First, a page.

Bought a house...with an old pool..that same old story.

1oh2

New member
Aug 12, 2019
2
Massachusetts
Ok, not even sure where to start, but here goes. I just bought a house with an in-ground, sand floor, concrete walled, vinyl lined pool that is 18’x40’. The pool was reportedly fine last year, but the liner is spent and prior to selling the property, it pretty much junked itself.
The sellers gave me a quote of $5.5k from the pool service company they used in the past. The quote induced, draining (it’s half full now), replacement of the sand floor, replacement of gaskets and replacement of the liner.
I have never owned a pool, so I’ve been reading and reading and reading and searching about pools and all the pro/cons of liners, fiberglass, salt water...you get it. In reading, I came across companies that install a coating called Fibreliner as a conversion from vinyl to fiberglass. I can’t seem to find much on the subject, but from what limited info I found, it seems like a good alternative to vinyl. So, where I stand is do I go back with vinyl, talk to these in-place fiberglass lining people or just tear it all out? Just based on what I read, it seems like vinyl liners wear out fast and are the bottom tier of pooling linings. I don’t want to wait too long, because I feel like the longer I wait, the more expensive this will get and my little piece of Louisiana swampland up here in Massachusetts wont help my resale value. Right now the water line is just below the liner tears and it hasn’t gone down in over 3 weeks, so it seems to not leak into the ground under the pool. I guess that’s a plus.
Any help, insight, advice or anything will be great.

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frogabog

Gold Supporter
LifeTime Supporter
Jul 16, 2010
2,831
Portland, Oregon
What is the quote for fiberglass replacement?

Many people do quite fine with liners. With TFP water care methods, and some care/attention on your part, a new liner will last a very long time.

You can always get other quotes. But for $5k, that's not out of the ballpark for a liner that should last a very long time as long as it's cared for properly.
 
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YippeeSkippy

Mod Squad
LifeTime Supporter
Jan 17, 2012
11,098
Evans, Georgia
I'm leery of any conversions or hybrid pool alterations because we've read too many instances of the pool later needing repairs and no one is sure what to do with this unusual pool. What you speak of is unusual which makes me nervous.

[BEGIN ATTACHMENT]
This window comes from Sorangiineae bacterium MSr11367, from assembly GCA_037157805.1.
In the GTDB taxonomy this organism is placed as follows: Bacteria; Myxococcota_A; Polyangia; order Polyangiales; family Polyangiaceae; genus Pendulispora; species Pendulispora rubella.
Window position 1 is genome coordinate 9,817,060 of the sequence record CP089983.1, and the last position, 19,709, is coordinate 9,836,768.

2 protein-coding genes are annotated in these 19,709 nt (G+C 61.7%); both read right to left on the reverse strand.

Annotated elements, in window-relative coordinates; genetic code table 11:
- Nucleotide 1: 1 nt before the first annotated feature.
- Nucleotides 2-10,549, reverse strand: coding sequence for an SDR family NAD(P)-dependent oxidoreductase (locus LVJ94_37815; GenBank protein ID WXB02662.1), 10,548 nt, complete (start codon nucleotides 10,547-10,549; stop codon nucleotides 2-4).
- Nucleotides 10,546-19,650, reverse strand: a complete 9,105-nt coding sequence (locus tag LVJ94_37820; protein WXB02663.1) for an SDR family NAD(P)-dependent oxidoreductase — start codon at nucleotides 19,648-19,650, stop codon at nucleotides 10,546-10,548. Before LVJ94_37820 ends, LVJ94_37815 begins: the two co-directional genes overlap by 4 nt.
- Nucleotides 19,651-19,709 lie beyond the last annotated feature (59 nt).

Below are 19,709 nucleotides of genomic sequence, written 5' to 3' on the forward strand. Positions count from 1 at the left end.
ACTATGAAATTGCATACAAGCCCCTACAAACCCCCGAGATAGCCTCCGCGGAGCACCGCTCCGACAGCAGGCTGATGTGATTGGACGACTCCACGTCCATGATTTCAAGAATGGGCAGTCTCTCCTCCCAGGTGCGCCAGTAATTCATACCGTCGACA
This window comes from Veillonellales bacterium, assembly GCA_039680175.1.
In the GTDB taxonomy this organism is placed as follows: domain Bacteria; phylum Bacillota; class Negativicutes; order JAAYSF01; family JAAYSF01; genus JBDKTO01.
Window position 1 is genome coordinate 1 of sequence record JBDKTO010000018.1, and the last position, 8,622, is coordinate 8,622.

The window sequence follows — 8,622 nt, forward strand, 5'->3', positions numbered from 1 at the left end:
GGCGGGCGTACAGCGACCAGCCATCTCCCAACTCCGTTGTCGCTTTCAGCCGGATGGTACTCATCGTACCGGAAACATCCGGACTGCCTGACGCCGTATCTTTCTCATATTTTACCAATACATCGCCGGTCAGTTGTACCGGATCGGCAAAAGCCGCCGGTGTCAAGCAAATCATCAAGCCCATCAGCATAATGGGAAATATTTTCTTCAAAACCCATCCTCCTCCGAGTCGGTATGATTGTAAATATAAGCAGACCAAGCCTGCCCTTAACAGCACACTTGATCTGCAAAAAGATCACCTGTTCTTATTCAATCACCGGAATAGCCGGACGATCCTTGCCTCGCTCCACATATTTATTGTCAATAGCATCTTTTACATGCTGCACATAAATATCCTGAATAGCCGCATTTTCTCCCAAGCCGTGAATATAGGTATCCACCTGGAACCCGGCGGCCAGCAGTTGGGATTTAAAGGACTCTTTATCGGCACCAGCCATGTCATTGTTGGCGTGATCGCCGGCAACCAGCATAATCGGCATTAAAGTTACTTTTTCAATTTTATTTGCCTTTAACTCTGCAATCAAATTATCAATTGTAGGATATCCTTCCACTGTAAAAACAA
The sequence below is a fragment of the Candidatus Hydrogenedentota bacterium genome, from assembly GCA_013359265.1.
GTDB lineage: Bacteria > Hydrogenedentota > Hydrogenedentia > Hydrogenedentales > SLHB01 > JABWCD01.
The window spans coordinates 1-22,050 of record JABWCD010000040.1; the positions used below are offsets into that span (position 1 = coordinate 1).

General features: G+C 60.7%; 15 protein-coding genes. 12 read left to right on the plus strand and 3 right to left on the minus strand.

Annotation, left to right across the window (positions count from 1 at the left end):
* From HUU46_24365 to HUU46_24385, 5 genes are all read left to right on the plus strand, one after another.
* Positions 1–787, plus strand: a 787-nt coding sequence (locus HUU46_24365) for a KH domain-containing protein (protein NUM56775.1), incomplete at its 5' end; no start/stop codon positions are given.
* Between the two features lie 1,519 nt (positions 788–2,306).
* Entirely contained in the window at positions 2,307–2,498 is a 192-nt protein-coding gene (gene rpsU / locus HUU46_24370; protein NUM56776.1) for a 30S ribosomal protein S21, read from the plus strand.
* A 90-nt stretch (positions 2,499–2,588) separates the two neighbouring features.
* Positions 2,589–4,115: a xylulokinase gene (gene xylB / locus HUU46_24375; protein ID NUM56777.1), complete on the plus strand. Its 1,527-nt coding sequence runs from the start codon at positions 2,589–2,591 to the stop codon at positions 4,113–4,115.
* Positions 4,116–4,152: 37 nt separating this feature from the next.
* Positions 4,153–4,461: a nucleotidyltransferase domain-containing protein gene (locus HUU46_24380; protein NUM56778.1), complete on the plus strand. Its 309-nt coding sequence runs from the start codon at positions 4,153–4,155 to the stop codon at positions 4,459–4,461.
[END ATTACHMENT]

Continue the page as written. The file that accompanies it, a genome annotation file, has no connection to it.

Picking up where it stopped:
Personally I'd stick with a good liner and call it a day.

Otherwise- welcome to TFP!! Glad to have ya here :)

Maddie :flower:
 
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Fuldo

Silver Supporter
Nov 23, 2017
147
Port Orange, FL
I suspect that refurbishing the pool and keeping with a vinyl liner is by far the least expensive option and perhaps the most problem free solution going forward assuming the repair work is done properly. I care for a neighbor's pool in NH. That pool is on its second liner in 40 years and the second one still looks good and appears to have much life left. The vinyl pools seem to hold up well in the northeast. My daughter had a similar vinyl pool installed in NH last year and it looks brand new after the first winter. The ground and water freezes and shifts in the northeast, I'd be reluctant to use any rigid pool in the northeast except for perhaps a sturdy concrete one. I grew-up with a concrete pool in MA and it stood up extremely well.
 
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sktn77a

Gold Supporter
May 16, 2010
1,280
Chapel Hill, NC
Replacing the liner is probably the least expensive and least risky way to go - liners are a known quantity. Anything else requires a leap of faith in the person doing the repairs/conversion - that's where the horror stories can begin! Get plenty of references for the person who replaces the liner. If they are good, you should be fine.
 
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1oh2

New member
Aug 12, 2019
2
Massachusetts
After talking to a few contractors and reading the responses (and other posts here), I’m going to just pursue the liner replacement. The other option just seems to risky for the amount they wanted (estimated to be 10-12k).
With the liner option, I can move funds toward the pool area to make it more inviting. Already cleared out an additional 3000sf of area around it, so the potential is there to have a good spot. The previous owner had it lined with all sorts of plants and whatnot. Total mess.
 

Shirker

Well-known member
Jul 2, 2014
308
Athens, GA - USA
I have no idea how much it would cost to retro fit... but if you want to invest in the aesthetics, I really like the cantilevered copings. Gives the pool a cleaner modern look.